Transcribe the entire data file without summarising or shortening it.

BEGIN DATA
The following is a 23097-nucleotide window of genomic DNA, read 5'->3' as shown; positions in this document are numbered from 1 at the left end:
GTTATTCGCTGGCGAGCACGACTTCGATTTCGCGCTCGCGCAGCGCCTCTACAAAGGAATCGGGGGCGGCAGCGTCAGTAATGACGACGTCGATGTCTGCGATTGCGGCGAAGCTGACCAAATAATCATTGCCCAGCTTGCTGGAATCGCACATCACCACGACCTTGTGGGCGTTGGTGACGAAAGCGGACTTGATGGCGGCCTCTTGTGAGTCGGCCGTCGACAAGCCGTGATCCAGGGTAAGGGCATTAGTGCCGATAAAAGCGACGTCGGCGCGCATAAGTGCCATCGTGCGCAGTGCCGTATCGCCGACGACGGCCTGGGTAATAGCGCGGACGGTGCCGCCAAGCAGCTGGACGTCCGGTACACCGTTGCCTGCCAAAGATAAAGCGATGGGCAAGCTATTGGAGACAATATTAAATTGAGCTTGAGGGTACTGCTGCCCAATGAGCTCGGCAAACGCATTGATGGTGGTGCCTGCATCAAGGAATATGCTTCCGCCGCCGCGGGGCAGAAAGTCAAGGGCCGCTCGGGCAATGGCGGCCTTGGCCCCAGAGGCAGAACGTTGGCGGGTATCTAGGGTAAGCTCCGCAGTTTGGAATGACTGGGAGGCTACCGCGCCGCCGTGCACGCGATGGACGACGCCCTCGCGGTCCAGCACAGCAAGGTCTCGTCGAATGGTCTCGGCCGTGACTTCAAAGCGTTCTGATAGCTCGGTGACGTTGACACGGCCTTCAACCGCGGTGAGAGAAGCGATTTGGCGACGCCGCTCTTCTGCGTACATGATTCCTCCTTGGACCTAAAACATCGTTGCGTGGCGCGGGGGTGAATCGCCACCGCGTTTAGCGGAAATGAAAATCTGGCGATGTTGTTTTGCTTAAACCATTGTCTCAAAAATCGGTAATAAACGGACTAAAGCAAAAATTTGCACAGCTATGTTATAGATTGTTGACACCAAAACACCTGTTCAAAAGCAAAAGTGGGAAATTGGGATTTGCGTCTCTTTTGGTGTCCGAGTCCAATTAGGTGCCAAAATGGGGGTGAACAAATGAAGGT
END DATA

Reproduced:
The following is a 23097-nucleotide window of genomic DNA, read 5'->3' as shown; positions in this document are numbered from 1 at the left end:
GTTATTCGCTGGCGAGCACGACTTCGATTTCGCGCTCGCGCAGCGCCTCTACAAAGGAATCGGGGGCGGCAGCGTCAGTAATGACGACGTCGATGTCTGCGATTGCGGCGAAGCTGACCAAATAATCATTGCCCAGCTTGCTGGAATCGCACATCACCACGACCTTGTGGGCGTTGGTGACGAAAGCGGACTTGATGGCGGCCTCTTGTGAGTCGGCCGTCGACAAGCCGTGATCCAGGGTAAGGGCATTAGTGCCGATAAAAGCGACGTCGGCGCGCATAAGTGCCATCGTGCGCAGTGCCGTATCGCCGACGACGGCCTGGGTAATAGCGCGGACGGTGCCGCCAAGCAGCTGGACGTCCGGTACACCGTTGCCTGCCAAAGATAAAGCGATGGGCAAGCTATTGGAGACAATATTAAATTGAGCTTGAGGGTACTGCTGCCCAATGAGCTCGGCAAACGCATTGATGGTGGTGCCTGCATCAAGGAATATGCTTCCGCCGCCGCGGGGCAGAAAGTCAAGGGCCGCTCGGGCAATGGCGGCCTTGGCCCCAGAGGCAGAACGTTGGCGGGTATCTAGGGTAAGCTCCGCAGTTTGGAATGACTGGGAGGCTACCGCGCCGCCGTGCACGCGATGGACGACGCCCTCGCGGTCCAGCACAGCAAGGTCTCGTCGAATGGTCTCGGCCGTGACTTCAAAGCGTTCTGATAGCTCGGTGACGTTGACACGGCCTTCAACCGCGGTGAGAGAAGCGATTTGGCGACGCCGCTCTTCTGCGTACATGATTCCTCCTTGGACCTAAAACATCGTTGCGTGGCGCGGGGGTGAATCGCCACCGCGTTTAGCGGAAATGAAAATCTGGCGATGTTGTTTTGCTTAAACCATTGTCTCAAAAATCGGTAATAAACGGACTAAAGCAAAAATTTGCACAGCTATGTTATAGATTGTTGACACCAAAACACCTGTTCAAAAGCAAAAGTGGGAAATTGGGATTTGCGTCTCTTTTGGTGTCCGAGTCCAATTAGGTGCCAAAATGGGGGTGAACAAATGAAGGT